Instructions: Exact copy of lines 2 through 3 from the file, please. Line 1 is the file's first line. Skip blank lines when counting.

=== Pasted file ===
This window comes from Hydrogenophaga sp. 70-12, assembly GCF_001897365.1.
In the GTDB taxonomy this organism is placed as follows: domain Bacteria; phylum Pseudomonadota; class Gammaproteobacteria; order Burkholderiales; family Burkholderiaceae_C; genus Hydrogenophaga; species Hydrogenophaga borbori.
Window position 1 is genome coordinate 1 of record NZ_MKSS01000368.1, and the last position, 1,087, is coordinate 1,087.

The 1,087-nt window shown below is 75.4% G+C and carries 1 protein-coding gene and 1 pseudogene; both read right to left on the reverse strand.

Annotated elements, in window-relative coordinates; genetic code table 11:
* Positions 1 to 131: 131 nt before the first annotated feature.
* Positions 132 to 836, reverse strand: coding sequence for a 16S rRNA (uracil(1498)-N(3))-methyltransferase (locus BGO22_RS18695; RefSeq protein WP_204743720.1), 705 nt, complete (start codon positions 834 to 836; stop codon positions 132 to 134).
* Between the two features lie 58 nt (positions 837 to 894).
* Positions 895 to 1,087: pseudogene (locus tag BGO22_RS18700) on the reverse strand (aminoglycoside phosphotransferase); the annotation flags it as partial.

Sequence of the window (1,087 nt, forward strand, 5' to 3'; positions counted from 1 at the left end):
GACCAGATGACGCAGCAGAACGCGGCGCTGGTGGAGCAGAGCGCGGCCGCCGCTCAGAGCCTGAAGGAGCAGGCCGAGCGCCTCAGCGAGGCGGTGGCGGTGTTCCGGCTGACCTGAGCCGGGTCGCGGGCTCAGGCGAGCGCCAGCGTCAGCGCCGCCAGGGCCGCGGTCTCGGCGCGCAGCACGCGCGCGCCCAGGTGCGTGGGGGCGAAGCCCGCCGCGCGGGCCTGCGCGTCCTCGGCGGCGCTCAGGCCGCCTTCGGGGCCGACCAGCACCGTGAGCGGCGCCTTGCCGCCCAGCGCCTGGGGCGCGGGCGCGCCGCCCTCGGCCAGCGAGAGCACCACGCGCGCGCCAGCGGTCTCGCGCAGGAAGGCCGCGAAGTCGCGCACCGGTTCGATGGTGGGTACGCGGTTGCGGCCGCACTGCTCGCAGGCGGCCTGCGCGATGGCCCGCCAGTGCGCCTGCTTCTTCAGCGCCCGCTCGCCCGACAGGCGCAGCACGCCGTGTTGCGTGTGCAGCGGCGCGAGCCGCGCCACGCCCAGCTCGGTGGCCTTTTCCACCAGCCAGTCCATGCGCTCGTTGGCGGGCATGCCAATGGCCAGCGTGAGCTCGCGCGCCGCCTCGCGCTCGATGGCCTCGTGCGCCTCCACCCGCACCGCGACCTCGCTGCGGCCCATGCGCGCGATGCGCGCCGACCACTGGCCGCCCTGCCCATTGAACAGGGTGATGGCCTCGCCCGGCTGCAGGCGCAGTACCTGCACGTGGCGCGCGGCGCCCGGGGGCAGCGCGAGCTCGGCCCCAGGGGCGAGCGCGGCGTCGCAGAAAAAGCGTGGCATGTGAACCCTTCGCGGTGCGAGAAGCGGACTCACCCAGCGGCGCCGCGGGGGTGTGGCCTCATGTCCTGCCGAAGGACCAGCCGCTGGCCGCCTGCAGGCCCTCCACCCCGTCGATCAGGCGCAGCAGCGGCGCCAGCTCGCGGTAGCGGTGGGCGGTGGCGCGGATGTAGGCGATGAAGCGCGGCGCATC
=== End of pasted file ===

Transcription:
In the GTDB taxonomy this organism is placed as follows: domain Bacteria; phylum Pseudomonadota; class Gammaproteobacteria; order Burkholderiales; family Burkholderiaceae_C; genus Hydrogenophaga; species Hydrogenophaga borbori.
Window position 1 is genome coordinate 1 of record NZ_MKSS01000368.1, and the last position, 1,087, is coordinate 1,087.